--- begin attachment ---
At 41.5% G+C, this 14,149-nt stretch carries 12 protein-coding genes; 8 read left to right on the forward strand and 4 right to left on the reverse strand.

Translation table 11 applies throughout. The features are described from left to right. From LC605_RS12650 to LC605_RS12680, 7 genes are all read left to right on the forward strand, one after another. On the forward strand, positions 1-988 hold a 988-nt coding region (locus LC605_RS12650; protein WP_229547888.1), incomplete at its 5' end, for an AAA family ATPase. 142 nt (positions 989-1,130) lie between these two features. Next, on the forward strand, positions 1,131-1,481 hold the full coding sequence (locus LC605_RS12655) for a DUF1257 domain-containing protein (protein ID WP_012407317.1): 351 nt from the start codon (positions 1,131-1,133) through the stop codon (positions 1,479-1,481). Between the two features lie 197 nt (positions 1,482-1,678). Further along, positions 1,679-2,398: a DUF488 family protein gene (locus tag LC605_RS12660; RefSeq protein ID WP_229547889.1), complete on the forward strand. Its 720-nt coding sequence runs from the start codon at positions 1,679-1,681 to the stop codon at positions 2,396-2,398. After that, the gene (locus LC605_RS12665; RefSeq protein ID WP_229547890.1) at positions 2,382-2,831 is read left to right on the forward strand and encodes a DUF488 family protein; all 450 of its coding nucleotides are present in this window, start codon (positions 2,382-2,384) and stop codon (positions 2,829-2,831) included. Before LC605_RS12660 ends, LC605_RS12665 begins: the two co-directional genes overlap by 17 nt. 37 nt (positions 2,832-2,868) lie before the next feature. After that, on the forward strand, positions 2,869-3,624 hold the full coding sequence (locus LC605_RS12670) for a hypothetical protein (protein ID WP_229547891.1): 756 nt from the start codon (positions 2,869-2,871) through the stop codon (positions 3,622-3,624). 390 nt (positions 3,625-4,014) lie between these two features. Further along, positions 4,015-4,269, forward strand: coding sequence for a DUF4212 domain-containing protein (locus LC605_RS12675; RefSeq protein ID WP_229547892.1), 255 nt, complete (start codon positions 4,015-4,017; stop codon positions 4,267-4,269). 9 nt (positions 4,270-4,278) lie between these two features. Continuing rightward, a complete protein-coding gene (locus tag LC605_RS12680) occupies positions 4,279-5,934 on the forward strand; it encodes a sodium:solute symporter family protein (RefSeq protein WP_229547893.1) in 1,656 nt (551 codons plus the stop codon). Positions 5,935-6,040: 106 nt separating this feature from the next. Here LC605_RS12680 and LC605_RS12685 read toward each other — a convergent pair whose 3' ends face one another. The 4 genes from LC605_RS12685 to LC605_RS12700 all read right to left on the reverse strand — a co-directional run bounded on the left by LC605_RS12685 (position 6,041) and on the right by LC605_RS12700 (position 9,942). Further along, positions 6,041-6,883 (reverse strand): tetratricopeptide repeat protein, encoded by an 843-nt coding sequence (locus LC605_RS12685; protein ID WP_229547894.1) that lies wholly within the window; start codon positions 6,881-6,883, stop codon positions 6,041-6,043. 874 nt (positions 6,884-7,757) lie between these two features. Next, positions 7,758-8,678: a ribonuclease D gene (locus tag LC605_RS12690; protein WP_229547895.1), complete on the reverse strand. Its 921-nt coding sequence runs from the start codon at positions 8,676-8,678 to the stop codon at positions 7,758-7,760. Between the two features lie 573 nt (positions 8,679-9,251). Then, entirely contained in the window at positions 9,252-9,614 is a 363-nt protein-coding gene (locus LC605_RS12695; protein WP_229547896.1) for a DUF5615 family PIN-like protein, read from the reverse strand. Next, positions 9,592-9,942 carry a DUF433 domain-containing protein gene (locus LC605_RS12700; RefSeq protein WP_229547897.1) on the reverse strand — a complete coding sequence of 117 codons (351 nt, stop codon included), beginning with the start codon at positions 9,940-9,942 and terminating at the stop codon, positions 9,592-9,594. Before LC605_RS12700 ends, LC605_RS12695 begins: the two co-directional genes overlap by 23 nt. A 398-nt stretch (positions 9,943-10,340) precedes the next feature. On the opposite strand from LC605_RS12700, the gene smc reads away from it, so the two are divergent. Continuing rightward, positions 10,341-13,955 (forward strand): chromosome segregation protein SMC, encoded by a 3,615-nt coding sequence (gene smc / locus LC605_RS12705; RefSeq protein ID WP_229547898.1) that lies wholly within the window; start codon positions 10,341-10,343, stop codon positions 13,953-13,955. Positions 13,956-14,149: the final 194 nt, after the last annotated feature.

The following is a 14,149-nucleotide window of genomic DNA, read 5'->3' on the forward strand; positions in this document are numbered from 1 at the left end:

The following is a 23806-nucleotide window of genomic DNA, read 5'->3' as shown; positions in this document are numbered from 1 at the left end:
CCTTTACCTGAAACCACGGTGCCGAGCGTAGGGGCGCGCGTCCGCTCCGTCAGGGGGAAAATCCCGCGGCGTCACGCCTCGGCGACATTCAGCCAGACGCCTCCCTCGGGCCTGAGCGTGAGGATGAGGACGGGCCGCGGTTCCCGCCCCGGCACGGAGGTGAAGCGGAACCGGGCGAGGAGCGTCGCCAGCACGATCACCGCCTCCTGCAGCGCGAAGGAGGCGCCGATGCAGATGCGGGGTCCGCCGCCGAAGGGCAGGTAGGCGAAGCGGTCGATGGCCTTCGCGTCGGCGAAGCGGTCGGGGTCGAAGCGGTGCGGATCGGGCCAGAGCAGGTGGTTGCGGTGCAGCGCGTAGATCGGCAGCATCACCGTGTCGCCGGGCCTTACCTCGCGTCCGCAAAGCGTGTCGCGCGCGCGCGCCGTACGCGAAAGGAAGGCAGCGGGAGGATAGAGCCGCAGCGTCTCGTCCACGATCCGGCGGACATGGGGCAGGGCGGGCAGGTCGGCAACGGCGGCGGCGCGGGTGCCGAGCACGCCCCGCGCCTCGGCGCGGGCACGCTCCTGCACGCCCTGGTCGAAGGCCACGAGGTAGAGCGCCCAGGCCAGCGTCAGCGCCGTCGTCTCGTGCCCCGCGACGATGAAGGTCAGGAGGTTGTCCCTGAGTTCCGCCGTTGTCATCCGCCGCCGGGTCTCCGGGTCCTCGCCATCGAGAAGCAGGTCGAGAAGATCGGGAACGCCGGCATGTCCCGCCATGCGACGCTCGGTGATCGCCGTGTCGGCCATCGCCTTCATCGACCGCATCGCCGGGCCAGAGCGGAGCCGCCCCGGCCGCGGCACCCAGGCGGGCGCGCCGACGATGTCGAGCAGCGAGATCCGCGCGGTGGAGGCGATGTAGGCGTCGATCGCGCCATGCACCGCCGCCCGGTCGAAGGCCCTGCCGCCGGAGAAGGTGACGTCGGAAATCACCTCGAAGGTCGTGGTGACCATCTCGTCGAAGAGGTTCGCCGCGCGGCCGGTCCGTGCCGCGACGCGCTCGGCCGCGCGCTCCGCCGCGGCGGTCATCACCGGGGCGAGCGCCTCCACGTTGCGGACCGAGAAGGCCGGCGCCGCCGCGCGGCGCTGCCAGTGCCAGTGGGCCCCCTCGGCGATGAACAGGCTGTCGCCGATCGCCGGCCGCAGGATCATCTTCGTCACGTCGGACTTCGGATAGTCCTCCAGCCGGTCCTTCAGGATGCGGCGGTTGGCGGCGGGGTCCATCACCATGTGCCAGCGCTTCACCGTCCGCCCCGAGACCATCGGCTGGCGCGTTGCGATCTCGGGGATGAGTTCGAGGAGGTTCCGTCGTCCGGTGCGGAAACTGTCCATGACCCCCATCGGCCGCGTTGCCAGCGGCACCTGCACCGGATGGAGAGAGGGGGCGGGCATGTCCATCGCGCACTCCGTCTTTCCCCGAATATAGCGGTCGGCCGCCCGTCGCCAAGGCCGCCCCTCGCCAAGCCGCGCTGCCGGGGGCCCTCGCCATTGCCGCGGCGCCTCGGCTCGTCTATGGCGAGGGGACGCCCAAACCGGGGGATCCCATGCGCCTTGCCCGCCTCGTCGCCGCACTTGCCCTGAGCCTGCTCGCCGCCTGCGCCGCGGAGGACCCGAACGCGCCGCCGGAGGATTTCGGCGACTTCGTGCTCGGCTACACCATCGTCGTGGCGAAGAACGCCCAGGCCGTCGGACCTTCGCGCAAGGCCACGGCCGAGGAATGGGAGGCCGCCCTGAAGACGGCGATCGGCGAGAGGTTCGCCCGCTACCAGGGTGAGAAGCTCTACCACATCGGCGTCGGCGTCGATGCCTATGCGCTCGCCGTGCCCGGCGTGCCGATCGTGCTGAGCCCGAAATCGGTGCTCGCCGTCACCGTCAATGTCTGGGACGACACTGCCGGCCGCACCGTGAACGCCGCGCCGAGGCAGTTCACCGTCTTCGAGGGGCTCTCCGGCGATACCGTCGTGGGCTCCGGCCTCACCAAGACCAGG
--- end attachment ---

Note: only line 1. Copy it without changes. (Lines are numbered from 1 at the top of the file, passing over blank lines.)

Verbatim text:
At 41.5% G+C, this 14,149-nt stretch carries 12 protein-coding genes; 8 read left to right on the forward strand and 4 right to left on the reverse strand.